EconPapers    
Economics at your fingertips  
 

Economic structure and strategies for greenhouse gas mitigation

Erin S. Minihan and Ziping Wu

Energy Economics, 2012, vol. 34, issue 1, 350-357

Abstract: Greenhouse gas (GHG) emission mitigation policy impacts the economic system directly in the short-term by altering relative prices and indirectly in the long-term by shifting the structure of the economy. There may also be adjustments to economic structure independent of policy intervention due to changes in population, consumption patterns, and global markets. The overall effectiveness of specific mitigation policy will partly depend on these indirect and exogenous changes to economic structure. This study develops a new measure linking economic development with its environmental effects. The technical cost of GHG mitigation under economic growth in an economy is calculated by combining traditional input-output (IO) analysis and a linear programming based sensitivity analysis. The approach is applied to Northern Ireland (NI), producing an isoemission matrix that maps emission-neutral expansion paths for the economy. The measurement provides an indicator of the demand for technical improvement to achieve GHG mitigation at a national or regional level. The flexibility and transparency of the approach make it useful for evaluating potential GHG mitigation strategies.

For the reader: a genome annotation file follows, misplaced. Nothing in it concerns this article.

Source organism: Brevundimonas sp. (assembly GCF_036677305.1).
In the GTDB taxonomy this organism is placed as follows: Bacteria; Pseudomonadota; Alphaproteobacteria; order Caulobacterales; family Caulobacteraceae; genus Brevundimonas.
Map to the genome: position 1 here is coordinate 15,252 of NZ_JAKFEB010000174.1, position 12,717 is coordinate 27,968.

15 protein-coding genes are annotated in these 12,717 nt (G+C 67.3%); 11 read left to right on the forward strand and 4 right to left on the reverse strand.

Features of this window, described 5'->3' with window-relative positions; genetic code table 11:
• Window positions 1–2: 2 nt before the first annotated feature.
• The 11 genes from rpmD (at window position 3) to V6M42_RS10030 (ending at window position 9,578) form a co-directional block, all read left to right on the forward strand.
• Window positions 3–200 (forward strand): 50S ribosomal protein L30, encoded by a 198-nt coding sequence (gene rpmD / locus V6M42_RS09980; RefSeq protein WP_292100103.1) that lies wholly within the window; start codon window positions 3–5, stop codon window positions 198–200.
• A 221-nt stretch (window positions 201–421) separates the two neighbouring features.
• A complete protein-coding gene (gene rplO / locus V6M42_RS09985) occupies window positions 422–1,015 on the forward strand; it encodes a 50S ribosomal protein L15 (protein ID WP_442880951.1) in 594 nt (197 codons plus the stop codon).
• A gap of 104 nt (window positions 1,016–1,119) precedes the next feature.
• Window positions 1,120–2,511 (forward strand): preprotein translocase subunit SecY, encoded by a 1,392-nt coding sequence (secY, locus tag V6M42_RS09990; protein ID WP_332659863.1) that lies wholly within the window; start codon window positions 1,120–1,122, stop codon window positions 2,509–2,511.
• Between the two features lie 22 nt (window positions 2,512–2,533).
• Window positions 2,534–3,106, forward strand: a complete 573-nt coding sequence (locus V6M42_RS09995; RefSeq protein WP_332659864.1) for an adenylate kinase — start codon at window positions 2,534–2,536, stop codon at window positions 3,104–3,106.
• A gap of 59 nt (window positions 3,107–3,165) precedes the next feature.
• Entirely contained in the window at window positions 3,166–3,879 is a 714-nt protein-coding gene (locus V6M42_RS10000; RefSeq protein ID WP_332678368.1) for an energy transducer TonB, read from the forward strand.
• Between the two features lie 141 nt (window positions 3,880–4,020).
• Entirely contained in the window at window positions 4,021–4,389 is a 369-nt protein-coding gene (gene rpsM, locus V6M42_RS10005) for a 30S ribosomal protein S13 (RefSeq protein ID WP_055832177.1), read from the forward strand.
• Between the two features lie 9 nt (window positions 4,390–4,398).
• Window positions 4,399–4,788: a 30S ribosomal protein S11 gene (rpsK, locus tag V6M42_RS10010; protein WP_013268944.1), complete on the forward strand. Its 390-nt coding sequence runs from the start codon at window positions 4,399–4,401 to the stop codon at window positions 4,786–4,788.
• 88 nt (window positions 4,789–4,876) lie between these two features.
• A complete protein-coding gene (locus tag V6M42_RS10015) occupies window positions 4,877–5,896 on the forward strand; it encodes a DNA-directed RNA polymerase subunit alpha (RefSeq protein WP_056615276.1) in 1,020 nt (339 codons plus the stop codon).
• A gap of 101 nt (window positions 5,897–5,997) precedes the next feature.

Keywords: GHG mitigation; IO analysis; Linear programming; Isoemission matrix; Technical cost; Northern Ireland (search for similar items in EconPapers)
JEL-codes: Q53 Q56 Q58 C61 C67 (search for similar items in EconPapers)
Date: 2012
References: View references in EconPapers View complete reference list from CitEc
Citations: View citations in EconPapers (7) Track citations by RSS feed

Downloads: (external link)
http://www.sciencedirect.com/science/article/pii/S0140988311001162
Full text for ScienceDirect subscribers only

Related works:
This item may be available elsewhere in EconPapers: Search for items with the same title.

Export reference: BibTeX RIS (EndNote, ProCite, RefMan) HTML/Text

Persistent link: https://EconPapers.repec.org/RePEc:eee:eneeco:v:34:y:2012:i:1:p:350-357

DOI: 10.1016/j.eneco.2011.05.011

Access Statistics for this article

Energy Economics is currently edited by R. S. J. Tol, Beng Ang, Lance Bachmeier, Perry Sadorsky, Ugur Soytas and J. P. Weyant

More articles in Energy Economics from Elsevier
Bibliographic data for series maintained by Haili He ().

 
Page updated 2021-01-23
Handle: RePEc:eee:eneeco:v:34:y:2012:i:1:p:350-357